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Iowa vs. Minnesota Football Preview

Iowa’s defense is playing at an elite level. Can its offense make enough plays to keep the Hawkeyes afloat against a talented Minnesota squad?

NCAA Football: Iowa at Minnesota Jesse Johnson-USA TODAY Sports

Iowa’s upcoming tilt against Minnesota is its most important game of the season to date, and only a Hawkeye win will result in the team playing more meaningful contests than this one before year’s end. Iowa’s flaws are apparent and its struggles well-documented, but the team has done a phenomenal job rebounding from a slow start and an atrocious three-game losing streak in October to earn a shot at winning the Big Ten West. While a win over the Gophers does not guarantee Iowa a trip to Indianapolis, a loss would all but eliminate them from contention. To capture pole position in the Big Ten West race, Iowa will need to beat its rival to the north for a record-setting eighth consecutive time, win its 14th consecutive game in the month of November (a streak that dates back to 2019), and notch its first win of the season against a top ten scoring defense, having gone 0-4 against such competition so far this year. With both Iowa and Minnesota still in contention for the divisional crown, tomorrow’s matchup at Kinnick North should see both teams empty the chamber in an effort to win the West at the expense of their hated rival.

Here are a few key factors to watch for in this weekend’s game:

1. Can Iowa slow down Minnesota’s elite running attack?

As has been the case for most of the program’s existence, the strength of the Minnesota offense lies with its rushing game. Minnesota has the conference’s second best ground game and is churning out an impressive 221.2 yards per game, while star running back Mohamed Ibrahim (1261 rushing yards this season on 5.3 yards per carry) leads the Big Ten with 18 rushing touchdowns. Ibrahim does not appear to have lost a step since returning from last year’s season-ending Achilles injury and has shown the same combination of power, speed, and vision that has made him one of the conference’s most dangerous offensive weapons since his breakout season in 2018.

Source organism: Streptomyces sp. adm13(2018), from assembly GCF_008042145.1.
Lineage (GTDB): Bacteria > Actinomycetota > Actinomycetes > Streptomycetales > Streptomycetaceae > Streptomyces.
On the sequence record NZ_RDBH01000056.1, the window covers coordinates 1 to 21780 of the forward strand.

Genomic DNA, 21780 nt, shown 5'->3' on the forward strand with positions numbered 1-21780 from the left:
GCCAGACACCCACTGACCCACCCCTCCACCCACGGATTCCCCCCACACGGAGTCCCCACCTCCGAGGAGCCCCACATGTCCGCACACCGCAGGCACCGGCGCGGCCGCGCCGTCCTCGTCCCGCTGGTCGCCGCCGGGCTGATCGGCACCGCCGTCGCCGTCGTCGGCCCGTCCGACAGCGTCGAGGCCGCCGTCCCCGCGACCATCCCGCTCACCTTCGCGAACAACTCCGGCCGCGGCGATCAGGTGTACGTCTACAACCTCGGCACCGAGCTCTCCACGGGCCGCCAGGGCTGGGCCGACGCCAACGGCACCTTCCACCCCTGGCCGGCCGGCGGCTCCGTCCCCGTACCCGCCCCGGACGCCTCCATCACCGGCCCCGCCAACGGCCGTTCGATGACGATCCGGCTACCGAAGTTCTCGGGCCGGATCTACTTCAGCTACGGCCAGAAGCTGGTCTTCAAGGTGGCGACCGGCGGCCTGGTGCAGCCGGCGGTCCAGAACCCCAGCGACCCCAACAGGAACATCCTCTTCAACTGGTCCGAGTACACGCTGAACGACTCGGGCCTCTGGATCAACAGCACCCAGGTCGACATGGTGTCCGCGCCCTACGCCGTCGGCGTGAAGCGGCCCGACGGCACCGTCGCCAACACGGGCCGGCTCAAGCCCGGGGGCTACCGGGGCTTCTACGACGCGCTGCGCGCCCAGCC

However, the credit of Minnesota’s success on the ground extends beyond Ibrahim. The star running back is a workhorse who is one of the nation’s leaders in carries with 238, but backup Trey Potts has proven himself to be an effective yin to Ibrahim’s yang. Meanwhile, John Michael Schmitz is an elite center and leads an excellent offensive line that has allowed Gopher ballcarriers to be stuffed at or behind the line of scrimmage only 11.3% of the time, the fifth-lowest rate in college football. Minnesota’s front five has played a physical, technically sound brand of football this season, which has enabled the Gopher running backs to maximize their production, even when facing stingy run defenses such as Illinois.

Fortunately for Iowa fans, the Hawkeye defense has been exceptional against the run this season. Iowa is allowing the 2nd-fewest yards per carry in college football at only 2.55, and no team has surrendered fewer rushing touchdowns (three) than the Hawkeyes this season. Phil Parker’s defense put on a master class at stopping the run last week, holding a potent Wisconsin ground game to only 51 yards on 1.6 yards per carry while managing to simultaneously eliminate rushing lanes on the interior and prevent the Badger rushers from reaching the edge. Iowa will need a similarly strong outing to slow down the Gopher running game on Saturday, but the Hawkeyes should have a good chance to leave Minneapolis with a win if the defense can manage a repeat performance.

2. Which team’s quarterback can make the most plays within the flow of the offense?